Workers’ Compensation Process
According to state statutes established in 1935 (which have been amended since then by legislature and by case law), qualifying injured workers can collect payment for medical treatment, temporary total disability, and permanent disability. If an employee is killed at work, the family of the deceased may be eligible for death benefits.
The South Carolina Workers Compensation Act covers most employees and employers in the state with a few key exceptions. These include railway workers, corporate officers (in some situations), agricultural laborers, and small businesses that have fewer than four employees.
South Carolina Workers’ Compensation Qualification
To qualify for South Carolina workers compensation, employees must meet several qualifications, including the requirements that:
- The employee must have suffered an injury by accident, an occupational disease, or a repetitive stress trauma arising out of and in the course of employment.
- The employee must report the injury to the employer as soon as possible, but no later than 90 days from the accident or injury, or benefits could be forfeited.
- Within two years of the injury, the employee must file a claim with the South Carolina Workers Compensation Commission. Certain exceptions may apply to lengthen this period.
Your employer or your employer’s insurance company may provide compensation for medical care, provided that you get authorization, and that you seek treatment from a doctor or a medical facility that has been pre-approved by the employer.
Of course, many on-the-job accidents involve emergencies that cannot wait — broken bones, lacerations, burns, and head injuries, for instance. In the event of an emergency, a patient can obviously seek care from a nearby hospital or personal physician and seek compensation later.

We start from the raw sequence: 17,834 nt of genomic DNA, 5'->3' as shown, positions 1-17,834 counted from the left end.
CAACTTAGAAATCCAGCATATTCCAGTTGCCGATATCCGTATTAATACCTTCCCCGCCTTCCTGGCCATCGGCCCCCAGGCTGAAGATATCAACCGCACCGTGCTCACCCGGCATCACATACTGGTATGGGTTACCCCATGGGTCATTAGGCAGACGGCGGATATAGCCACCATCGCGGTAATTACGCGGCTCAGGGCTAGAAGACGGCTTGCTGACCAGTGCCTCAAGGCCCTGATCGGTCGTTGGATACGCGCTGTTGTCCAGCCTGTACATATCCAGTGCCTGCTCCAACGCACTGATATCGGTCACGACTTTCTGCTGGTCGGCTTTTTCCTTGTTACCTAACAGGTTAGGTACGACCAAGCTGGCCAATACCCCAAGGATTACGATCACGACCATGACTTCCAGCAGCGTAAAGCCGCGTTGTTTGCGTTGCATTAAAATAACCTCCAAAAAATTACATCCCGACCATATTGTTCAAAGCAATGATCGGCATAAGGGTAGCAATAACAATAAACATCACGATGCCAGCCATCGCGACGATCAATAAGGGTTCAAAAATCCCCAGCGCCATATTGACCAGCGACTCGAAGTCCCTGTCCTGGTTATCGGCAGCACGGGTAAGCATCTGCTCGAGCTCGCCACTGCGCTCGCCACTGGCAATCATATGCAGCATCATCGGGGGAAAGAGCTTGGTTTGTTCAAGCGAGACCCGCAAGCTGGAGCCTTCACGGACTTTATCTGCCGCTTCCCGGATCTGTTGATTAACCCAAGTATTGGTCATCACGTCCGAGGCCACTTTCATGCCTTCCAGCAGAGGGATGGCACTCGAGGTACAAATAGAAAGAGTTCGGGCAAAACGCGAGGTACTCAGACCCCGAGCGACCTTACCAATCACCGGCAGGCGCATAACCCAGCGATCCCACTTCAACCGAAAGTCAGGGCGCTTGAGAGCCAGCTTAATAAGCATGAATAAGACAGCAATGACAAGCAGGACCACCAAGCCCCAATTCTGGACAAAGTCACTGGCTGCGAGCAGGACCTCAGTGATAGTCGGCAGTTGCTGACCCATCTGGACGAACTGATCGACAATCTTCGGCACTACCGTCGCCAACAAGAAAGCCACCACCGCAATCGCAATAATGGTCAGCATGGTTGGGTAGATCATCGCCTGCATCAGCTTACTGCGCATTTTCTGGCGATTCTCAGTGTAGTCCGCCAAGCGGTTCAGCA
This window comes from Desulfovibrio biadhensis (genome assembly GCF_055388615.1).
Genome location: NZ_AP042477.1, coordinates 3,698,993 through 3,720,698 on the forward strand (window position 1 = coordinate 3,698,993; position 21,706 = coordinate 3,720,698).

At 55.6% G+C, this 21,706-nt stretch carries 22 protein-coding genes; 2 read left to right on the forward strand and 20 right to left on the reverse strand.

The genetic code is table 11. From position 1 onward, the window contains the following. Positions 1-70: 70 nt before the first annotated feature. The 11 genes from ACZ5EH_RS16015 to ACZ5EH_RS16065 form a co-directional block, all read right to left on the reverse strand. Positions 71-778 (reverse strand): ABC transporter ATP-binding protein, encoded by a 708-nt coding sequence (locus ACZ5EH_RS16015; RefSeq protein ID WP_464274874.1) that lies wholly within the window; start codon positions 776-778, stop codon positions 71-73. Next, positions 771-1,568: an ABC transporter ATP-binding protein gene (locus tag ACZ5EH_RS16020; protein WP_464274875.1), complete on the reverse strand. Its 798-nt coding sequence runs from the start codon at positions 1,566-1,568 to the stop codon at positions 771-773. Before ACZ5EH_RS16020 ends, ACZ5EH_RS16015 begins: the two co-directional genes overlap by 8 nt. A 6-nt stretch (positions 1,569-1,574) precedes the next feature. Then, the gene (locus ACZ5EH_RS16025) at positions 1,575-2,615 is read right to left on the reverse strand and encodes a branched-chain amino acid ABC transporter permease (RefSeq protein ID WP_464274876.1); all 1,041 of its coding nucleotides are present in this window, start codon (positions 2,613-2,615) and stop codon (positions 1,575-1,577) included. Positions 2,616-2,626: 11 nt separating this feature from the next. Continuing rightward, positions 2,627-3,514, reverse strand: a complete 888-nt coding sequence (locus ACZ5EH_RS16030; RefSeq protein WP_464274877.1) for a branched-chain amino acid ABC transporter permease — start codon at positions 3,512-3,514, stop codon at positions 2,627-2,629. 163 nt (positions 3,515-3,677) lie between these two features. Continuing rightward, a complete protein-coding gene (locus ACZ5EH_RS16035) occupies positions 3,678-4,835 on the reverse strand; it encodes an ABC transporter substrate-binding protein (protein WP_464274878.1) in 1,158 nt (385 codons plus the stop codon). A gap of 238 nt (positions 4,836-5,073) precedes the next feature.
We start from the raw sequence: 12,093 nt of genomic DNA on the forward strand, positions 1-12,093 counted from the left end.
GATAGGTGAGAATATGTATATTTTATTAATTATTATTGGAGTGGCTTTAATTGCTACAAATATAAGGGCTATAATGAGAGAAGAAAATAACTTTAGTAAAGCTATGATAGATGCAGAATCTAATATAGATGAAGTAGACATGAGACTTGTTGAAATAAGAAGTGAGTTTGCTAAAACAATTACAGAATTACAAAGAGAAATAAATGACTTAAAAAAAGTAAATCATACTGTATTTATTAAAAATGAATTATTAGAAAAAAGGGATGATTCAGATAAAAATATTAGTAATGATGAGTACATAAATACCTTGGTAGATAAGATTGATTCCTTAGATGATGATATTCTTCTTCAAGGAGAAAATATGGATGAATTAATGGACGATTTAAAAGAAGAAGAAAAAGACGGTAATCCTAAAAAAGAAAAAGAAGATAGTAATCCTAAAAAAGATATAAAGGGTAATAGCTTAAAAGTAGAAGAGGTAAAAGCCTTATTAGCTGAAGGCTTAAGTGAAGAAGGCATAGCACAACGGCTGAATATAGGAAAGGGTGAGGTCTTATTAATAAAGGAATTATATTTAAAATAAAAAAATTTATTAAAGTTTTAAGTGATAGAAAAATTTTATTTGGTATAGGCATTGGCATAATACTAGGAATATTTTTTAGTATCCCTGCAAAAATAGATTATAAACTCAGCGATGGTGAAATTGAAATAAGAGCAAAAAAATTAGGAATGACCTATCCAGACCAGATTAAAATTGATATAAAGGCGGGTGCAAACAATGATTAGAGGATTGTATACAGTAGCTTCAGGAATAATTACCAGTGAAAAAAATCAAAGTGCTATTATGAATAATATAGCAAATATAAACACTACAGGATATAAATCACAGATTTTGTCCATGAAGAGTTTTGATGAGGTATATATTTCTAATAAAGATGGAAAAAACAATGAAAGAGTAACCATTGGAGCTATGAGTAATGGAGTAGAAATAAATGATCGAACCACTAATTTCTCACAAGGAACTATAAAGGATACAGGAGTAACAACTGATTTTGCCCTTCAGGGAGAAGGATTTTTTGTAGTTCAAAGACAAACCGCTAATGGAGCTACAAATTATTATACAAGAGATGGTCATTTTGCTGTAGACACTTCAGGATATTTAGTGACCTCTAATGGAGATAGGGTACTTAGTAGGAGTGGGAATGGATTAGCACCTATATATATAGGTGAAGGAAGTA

South Carolina Workers’ Compensation Payment Rules
The rules for disbursal of benefits can get complicated. If you get hurt, and you cannot work for over seven days, you can get compensation for your lost income beginning from the eighth day at a rate of two-thirds your average weekly wage. There is a ceiling on this compensation, however. You can only collect up to a maximum of the state’s average weekly wage, as calculated by the South Carolina Employment Security Commission. The Commission recalculates this ceiling every year.
You cannot collect weekly benefits for your first week that the doctor write you out of work. However, if you have been out for more than 14 days, you can collect benefits that count retroactively from the date of your injury. But those benefits will not be payable until your 15th day off work, and it invariably takes longer than that before you have that money in your hands available to pay bills.
How long will you continue to receive weekly payments?
Weekly payments will continue as long as your approved doctor says you cannot return to work. There is also a cap on the total benefits an injured employee can receive. It is equal to 500 weeks of compensation payments. This cap does not apply in cases of paraplegia, quadriplegia, or brain damage.